So will magazines and newspapers be around tomorrow……….I think so – but – I think they will be a speciality/novelty item by the time my kids are my age.

As usual please let me know if you want any more information relating to anything in my blogs.

I also have some A2 calendars available free to good homes. They depict scenes of CHCH. Just let me know if you would like some and I will drop off for you.





Happy New Year – lets stick our heads in the cloud?

1 02 2012

Janine Dunlop

I hope everyone had a relaxing and rejuvenating break over Xmas. I think many of us needed a good break after what proved to be a dynamic year in the print industry. I can hardly believe that we are into February already.

This year starts off with changes for the Dunedin Sales team. We welcome Janine Dunlop and Phil Thornton to the fold as we bid a sad farewell to Leanne Downie after almost 8 years in sales support.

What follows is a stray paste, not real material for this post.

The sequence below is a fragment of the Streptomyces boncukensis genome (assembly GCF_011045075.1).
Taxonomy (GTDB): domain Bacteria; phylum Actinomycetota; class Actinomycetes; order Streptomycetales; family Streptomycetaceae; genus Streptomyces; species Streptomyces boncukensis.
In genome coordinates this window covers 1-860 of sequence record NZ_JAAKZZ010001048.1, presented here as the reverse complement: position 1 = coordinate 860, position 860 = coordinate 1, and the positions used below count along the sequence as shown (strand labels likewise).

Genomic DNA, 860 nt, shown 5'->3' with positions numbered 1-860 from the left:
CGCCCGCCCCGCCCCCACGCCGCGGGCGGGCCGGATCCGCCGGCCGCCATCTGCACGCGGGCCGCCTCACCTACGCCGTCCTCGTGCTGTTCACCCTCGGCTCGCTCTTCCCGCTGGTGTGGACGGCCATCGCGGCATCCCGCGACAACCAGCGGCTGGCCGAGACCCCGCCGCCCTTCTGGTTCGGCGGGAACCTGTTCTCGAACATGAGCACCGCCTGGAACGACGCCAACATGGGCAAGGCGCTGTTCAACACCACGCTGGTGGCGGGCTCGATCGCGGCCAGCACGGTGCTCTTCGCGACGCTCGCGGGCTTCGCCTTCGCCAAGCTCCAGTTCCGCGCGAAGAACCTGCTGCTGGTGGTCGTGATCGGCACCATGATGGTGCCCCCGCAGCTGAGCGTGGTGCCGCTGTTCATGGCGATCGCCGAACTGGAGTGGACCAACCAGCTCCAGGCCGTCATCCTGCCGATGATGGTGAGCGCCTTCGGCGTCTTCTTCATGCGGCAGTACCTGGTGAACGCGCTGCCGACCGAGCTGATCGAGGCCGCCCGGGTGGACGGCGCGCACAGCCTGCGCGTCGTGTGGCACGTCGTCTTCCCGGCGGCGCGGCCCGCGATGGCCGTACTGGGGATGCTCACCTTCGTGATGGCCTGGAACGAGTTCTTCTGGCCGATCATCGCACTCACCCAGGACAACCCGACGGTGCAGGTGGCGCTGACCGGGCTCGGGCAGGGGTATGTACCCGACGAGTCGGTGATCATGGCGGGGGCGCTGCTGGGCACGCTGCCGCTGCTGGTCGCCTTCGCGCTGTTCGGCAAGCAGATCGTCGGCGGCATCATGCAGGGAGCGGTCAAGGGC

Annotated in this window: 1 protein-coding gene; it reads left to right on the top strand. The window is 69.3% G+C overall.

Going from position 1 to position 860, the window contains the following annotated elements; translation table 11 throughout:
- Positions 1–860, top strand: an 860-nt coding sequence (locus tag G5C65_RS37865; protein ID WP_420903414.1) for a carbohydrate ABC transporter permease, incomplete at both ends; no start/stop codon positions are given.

Phil Thornton

Both Janine and Phil have extensive experience with our logistics division and will bring that knowledge and experience  across to sales in 2012. I will introduce Phil and Janine to many of you over the coming few weeks, but let me know if you would like a priority intro and I will arrange this for you.

We are also hoping to bring you some good news regarding  upgrades in machinery and technology early in the new year……………….watch this space.

So all in all, a very exciting start to 2012.

Cloud Computing

The “cloud” seems to be on lots of “things to find out about” lists this year.